The PGA’s Deep Field Traded Leads at Muirfield Village
After two weather delays, including one after his drive with a two shot lead on the eighteenth hole, Jason Dufner emerged from a confusing pack on Sunday to win the Memorial Tournament at Muirfield Village.
Dufner was off the fairway to the right, with bunkers to clear, trees to avoid, and over 200 yards remaining when the horn blew for a second time. He had bogeyed 18 twice in his previous three rounds. Fowler was well down the fairway to the left side, with a good path to the green on a hole he has birdied twice in his three rounds. The two were separated by two shots, with Dufner at -13 and Fowler at -11. There were four golfers behind him, including Daniel Summerhays who stood the best chance of the other competitors to come back.
This year’s Memorial has been marked by players surrendering lead after lead. Part of this is the crazy Sunday weather that prompted a pair of delays, but part of it is that the golfers involved tend to get wildly different results from round to round.
Jason Dufner came into the weekend at -14. With two straight 65s, it looked like the tournament would be a walk for him. He turned in a +5 77 on Saturday in the last group, watching as his playing partner Daniel Summerhays took the lead from him.
Rickie Fowler had a chance or two, holding the lead at multiple points on Sunday. The man with the flat brim was striking the ball with authority, launching drives consistently, but he went long a couple of times on the back nine to give Dufner the opening he needed.
Justin Thomas got close more than once. He started the final round within striking distance of the lead. During the back nine, he was always within one or two strokes. However, he missed a short birdie putt at 13. After that, he missed another makeable birdie at 14. The par 5 15th saw him settle for a par. On 16, he flew the green and found the sand. He had his opportunities, but Thomas couldn’t convert, and it seemed to get into his head after that.
Bubba Watson had the lead at the turn on Sunday. He too faded on the back nine, going from the lead to two strokes back at 16 where he too found the bunker. He took a bogey on the hole.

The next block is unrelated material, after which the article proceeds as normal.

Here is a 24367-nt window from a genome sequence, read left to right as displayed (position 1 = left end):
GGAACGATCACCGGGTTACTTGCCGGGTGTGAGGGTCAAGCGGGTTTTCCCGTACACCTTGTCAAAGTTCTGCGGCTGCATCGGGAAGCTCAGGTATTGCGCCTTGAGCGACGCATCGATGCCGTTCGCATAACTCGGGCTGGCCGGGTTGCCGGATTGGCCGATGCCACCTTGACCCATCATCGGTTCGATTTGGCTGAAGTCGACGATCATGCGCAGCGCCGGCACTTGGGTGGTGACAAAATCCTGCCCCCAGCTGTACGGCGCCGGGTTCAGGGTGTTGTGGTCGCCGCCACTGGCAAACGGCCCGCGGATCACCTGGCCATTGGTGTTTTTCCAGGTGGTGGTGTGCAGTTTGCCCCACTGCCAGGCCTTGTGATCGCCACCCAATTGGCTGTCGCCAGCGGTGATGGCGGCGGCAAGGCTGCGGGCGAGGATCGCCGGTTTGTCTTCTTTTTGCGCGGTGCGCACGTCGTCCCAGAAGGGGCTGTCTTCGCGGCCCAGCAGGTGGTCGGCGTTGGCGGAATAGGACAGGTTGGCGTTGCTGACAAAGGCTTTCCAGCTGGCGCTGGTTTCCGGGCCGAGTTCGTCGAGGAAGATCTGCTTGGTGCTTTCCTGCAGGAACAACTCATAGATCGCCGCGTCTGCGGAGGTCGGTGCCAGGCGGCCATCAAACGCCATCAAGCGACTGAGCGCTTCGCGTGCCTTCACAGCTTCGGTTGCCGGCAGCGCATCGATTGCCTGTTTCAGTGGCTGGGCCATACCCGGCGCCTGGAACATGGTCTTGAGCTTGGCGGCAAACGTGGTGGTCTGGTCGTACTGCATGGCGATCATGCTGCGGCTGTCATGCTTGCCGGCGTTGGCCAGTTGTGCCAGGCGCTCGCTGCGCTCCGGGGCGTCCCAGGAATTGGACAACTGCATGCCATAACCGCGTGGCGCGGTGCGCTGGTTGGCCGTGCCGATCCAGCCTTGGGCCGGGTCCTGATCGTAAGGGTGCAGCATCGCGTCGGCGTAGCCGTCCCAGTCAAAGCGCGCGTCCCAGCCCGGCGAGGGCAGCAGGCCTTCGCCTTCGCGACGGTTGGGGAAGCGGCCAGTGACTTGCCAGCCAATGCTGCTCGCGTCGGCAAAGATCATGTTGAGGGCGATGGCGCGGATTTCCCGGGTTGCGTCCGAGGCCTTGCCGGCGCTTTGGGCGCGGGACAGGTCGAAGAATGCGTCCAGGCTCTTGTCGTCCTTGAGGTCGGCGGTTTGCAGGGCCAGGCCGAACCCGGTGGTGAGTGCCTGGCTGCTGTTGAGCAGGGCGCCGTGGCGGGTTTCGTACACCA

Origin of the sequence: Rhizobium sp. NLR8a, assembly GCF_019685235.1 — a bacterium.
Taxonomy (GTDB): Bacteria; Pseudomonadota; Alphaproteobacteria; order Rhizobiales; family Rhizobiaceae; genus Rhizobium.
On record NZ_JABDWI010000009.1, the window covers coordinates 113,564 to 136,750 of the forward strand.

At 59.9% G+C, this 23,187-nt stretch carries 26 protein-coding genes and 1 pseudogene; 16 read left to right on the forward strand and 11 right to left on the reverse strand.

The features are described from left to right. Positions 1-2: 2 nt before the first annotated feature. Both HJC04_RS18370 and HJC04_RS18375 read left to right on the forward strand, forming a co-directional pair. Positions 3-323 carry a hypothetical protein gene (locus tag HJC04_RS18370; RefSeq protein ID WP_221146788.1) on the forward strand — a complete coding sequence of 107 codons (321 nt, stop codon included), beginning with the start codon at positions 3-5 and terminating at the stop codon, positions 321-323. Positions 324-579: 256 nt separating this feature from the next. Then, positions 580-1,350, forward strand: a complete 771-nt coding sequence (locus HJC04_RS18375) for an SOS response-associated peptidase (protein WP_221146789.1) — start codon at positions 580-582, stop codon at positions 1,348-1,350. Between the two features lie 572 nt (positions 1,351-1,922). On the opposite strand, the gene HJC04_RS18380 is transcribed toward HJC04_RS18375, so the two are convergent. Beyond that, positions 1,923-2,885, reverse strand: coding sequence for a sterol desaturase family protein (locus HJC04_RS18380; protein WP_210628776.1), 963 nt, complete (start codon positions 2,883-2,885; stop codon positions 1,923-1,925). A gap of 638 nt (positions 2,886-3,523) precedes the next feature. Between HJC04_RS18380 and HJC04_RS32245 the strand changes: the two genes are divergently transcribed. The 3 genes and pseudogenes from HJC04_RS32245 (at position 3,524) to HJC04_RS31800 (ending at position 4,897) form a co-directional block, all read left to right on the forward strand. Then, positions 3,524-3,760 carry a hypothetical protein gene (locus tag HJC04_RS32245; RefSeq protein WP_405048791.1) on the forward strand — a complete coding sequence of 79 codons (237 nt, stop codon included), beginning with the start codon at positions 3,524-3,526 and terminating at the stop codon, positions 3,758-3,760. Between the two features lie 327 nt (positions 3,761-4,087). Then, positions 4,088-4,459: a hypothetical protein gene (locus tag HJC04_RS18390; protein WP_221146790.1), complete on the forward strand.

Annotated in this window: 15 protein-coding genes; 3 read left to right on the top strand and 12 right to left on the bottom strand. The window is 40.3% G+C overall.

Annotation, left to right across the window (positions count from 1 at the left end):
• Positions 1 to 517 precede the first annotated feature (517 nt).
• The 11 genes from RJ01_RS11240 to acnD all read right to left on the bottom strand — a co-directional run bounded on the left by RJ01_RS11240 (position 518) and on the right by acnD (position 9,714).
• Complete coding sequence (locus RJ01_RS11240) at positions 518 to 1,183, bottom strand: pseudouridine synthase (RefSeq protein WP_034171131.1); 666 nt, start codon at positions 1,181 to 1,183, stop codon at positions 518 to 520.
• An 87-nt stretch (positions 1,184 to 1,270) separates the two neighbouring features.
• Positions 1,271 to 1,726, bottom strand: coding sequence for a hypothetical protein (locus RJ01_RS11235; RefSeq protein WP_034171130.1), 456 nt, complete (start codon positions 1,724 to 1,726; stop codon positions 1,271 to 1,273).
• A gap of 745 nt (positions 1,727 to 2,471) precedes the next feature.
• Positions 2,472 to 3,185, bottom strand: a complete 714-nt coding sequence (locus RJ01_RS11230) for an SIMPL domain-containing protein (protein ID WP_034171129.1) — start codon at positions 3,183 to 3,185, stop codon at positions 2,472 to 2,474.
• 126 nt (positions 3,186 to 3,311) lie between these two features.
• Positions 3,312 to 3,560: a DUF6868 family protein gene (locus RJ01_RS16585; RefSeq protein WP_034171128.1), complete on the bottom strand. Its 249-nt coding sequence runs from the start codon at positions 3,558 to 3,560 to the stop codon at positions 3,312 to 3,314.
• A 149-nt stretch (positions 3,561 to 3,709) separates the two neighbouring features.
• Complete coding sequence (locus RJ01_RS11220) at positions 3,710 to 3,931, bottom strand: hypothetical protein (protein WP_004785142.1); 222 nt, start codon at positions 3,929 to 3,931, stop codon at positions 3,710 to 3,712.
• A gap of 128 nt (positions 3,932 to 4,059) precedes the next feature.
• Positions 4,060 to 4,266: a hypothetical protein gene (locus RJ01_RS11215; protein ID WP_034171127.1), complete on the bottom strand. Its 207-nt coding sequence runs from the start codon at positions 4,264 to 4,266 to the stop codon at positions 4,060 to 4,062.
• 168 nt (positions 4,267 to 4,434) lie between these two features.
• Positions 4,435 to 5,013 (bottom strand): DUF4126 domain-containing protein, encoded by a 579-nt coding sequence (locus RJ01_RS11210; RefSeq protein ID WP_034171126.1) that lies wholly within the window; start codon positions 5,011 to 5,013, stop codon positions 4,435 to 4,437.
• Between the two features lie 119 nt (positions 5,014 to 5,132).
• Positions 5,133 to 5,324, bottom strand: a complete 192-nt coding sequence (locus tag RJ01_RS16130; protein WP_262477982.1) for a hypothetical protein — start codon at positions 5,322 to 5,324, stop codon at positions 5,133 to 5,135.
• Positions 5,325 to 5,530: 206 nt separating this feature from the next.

Daniel Summerhays started the final round with a lead. He carded a double bogey almost immediately, and fought an up-and-down round all day.
Starting Sunday at -9, Dufner had a strong front nine to stay in the hunt. After some rain, he was able to take advantage of a soggy back nine to come into the final stretch of holes with a lead. Dufner headed into the final hole of the tournament with a two stroke lead at -13, but now he had a difficult shot from the rough to contend with. Also: A prolonged amount of time to think about it, and about his playing partner in the fairway.
While Dufner has won a major before, having lifted the PGA Championship’s Wannamaker Trophy, he has not been a regular in contention in recent years. He has won one other tournament since that 2013 PGA: The CareerBuilder Challenge in January, 2016. At 40, he’s certainly not a part of the young crop of golfers that have taken over the tour, and inconsistent play has taken him out of the mix on many weekends. This time around, at Muirfield Village, Dufner got things together. Twin 65s on Thursday and Friday, capped by a hole-out eagle on 18 on Friday, showed that he still has the ability to turn it on and drive himself into position to win a tournament on the right week.
Chasing him was Fowler, who is himself no stranger to inconsistency. Rickie Fowler is one of the longest hitters on Tour, and he’s one of the most talented players as well. At times, though, his ability to close out tournaments has been lacking. As he looks to take the next step as a pro, he needs to start finishing strong.
Summerhays is another of many up-and-comers on tour, but he has yet to win. If this tournament demonstrates one thing, it’s that winning a professional golf tournament is ridiculously difficult. Summerhays had his opportunities to seize control of the tournament, but weather and inconsistency left him short
This can be seen as both a tribute to Jack Nicklaus the golfer and Nicklaus the course designer. Muirfield Village has shown an entertaining side, where players like Dufner have carded some low scores over the week, but over the weekend it showed some teeth. Between Saturday and Sunday, the leader of the tournament has been +1. Narrow drives and difficult rough are making it hard to pros to find the green in regulation, and Muirfield Village’s famous finishing stretch is really showing its teeth.
Fewer than ten golfers on Sunday were able to put the ball on the green off the tee.
It all speaks to the consistency needed to win as many tournaments as Nicklaus won. In the days leading up to The Memorial, we have been talking a lot about the other all-time golf legend, the one who was supposed to pass Jack for golf’s most hallowed record. At 41, Tiger Woods’ future in golf is murky and will require healing and time he may or may not have. Nicklaus stayed at the top of golf beyond that. Well beyond that. It leads one to wonder why we thought it would be inevitable that Jack would be passed.
We never really stopped back then to ask ourselves if Jack’s record really could be beaten that easily. Certainly, it looked like it would be inevitable, at least at the time, but the amount of time on top was wildly underestimated. It may have felt back then that Jack had already surrendered his crown, but here he remains, and here his tournament remains.
This new crowd I’m always raving about? They may be built in Tiger’s image, but they have a long way to go if any of them want to be Jack.